What is a pension and how does it work?
A pension is a tax-efficient way to put money aside for later in life, to provide income for when you retire.
Depending on the type of pension you have, you, your employer, and other people, like your spouse or children, can all pay into it. The government also ‘contributes’ to your pension in the form of tax relief. Then, once you turn 55 or you retire, you have a number of options for how you choose to take your pension income.
You can pay into as many pensions as you want, depending on how much you can – and want to – put aside for when you’re older. However, there are limits to how much you can contribute to your pensions each tax year, as well as over your lifetime. Find out how much you can pay into your pension.
It’s important to know that pensions are usually invested in stocks and shares, so the value of your pension can go down as well as up – and you may get back less than you put in. The tax treatment of your pension will depend on your individual circumstances and may change in the future.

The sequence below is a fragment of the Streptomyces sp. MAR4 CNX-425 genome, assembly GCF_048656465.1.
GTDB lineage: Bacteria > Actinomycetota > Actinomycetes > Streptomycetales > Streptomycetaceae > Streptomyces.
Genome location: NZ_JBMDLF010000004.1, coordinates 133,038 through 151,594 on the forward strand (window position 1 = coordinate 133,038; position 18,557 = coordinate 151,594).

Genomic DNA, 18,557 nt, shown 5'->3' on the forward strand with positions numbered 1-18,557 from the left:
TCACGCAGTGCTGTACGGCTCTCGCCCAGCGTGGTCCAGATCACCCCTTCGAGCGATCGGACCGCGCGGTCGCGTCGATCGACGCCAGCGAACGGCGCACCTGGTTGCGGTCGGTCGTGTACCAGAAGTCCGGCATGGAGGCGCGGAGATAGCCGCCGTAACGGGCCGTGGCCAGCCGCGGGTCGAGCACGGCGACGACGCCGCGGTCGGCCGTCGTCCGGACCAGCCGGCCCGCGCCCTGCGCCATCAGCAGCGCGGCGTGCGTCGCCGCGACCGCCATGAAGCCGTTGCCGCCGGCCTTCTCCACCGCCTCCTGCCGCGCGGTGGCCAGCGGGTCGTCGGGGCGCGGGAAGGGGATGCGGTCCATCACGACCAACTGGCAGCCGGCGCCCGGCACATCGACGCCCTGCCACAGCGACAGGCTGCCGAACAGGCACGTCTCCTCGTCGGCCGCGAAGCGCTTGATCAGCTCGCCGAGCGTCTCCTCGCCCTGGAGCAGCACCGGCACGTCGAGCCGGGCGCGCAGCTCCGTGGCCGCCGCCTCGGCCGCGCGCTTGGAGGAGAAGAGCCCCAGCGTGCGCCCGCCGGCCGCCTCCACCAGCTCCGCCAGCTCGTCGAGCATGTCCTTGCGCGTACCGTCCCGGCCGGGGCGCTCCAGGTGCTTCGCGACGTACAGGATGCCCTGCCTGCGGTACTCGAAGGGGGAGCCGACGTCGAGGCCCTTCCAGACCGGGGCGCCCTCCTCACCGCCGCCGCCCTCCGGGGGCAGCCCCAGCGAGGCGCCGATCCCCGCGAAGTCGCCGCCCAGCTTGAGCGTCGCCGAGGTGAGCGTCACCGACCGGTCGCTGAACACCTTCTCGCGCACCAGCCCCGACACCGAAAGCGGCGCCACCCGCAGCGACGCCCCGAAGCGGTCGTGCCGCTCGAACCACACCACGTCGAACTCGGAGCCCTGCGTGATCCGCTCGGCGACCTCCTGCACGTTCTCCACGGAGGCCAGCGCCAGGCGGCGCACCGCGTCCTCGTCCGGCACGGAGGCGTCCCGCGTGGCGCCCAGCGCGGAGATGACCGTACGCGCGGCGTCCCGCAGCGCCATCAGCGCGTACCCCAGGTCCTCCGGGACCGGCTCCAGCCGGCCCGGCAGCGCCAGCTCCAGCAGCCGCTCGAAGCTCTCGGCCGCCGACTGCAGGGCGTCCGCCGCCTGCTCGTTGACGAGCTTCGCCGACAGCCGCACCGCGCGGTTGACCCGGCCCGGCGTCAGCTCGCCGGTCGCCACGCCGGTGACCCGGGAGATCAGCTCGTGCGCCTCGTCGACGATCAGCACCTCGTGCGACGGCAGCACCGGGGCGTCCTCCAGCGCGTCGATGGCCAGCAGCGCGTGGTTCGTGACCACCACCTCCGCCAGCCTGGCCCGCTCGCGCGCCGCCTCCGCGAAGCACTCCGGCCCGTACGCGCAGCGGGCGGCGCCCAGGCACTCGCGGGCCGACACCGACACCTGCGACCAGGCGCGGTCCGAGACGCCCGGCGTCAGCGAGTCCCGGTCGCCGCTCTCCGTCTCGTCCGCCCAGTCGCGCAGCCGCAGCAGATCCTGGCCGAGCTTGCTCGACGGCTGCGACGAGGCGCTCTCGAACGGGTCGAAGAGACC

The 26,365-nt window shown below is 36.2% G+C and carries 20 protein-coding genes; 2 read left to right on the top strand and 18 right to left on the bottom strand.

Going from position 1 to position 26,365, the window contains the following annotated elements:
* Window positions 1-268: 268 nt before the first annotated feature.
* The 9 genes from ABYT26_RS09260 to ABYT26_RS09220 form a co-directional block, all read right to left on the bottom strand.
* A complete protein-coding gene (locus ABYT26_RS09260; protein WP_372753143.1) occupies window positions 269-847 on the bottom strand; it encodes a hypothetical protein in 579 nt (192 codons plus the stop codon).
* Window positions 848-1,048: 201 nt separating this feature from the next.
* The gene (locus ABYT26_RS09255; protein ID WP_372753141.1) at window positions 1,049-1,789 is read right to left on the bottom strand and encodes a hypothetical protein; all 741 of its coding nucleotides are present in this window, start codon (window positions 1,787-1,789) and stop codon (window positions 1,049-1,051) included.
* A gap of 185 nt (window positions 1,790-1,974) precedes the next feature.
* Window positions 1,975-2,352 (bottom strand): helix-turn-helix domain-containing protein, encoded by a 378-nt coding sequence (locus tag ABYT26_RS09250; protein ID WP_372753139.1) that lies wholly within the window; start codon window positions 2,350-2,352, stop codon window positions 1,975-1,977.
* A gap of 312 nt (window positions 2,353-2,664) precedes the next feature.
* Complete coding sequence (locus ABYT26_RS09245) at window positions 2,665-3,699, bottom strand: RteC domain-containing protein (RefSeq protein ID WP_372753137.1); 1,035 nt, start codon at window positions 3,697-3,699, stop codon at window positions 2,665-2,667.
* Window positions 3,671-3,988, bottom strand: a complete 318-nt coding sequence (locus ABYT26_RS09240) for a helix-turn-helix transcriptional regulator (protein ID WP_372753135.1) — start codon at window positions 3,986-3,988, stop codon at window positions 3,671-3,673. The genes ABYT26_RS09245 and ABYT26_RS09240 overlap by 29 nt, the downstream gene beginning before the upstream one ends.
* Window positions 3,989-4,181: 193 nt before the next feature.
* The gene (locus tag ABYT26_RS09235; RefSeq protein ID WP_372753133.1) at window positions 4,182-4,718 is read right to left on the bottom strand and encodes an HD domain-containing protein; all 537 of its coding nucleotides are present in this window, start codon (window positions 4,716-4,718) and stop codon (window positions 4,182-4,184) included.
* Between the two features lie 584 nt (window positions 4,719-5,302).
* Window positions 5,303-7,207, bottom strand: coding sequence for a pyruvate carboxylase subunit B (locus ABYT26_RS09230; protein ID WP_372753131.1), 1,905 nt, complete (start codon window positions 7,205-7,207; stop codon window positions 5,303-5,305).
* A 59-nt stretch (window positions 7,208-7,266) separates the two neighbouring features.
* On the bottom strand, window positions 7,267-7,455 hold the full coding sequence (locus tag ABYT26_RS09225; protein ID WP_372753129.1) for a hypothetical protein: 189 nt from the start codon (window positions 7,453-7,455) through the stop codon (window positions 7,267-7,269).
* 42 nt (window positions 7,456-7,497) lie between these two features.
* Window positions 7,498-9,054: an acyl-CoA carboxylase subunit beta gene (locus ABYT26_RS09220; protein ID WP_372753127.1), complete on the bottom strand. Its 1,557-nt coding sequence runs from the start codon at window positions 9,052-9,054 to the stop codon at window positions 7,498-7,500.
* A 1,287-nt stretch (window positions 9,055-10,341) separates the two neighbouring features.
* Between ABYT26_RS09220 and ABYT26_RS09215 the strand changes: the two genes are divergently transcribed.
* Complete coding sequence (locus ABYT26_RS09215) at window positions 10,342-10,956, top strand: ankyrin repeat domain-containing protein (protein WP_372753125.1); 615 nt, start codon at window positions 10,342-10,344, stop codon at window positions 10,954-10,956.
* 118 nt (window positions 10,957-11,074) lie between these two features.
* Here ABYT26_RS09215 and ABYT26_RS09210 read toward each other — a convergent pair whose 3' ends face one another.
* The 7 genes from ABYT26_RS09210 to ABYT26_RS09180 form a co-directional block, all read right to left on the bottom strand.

How does a pension work?
How a pension works will depend on what kind of pension you have. However, in really simple terms, there are three key things to know about how a pension works:
- you (and others) contribute to it
- the government ‘tops it up’ through tax relief
- you have a pot of money to live from later in life
Is it worth paying into a pension?
It’s generally a good idea to pay into a pension if you can. Once you retire, or turn 55 and perhaps start working less, you’ll still need to receive an income on which to live. The sooner you start thinking about where that income is going to come from, the more prepared you’re likely to be and the better chance you’ll have of living the lifestyle you’d like to live in retirement.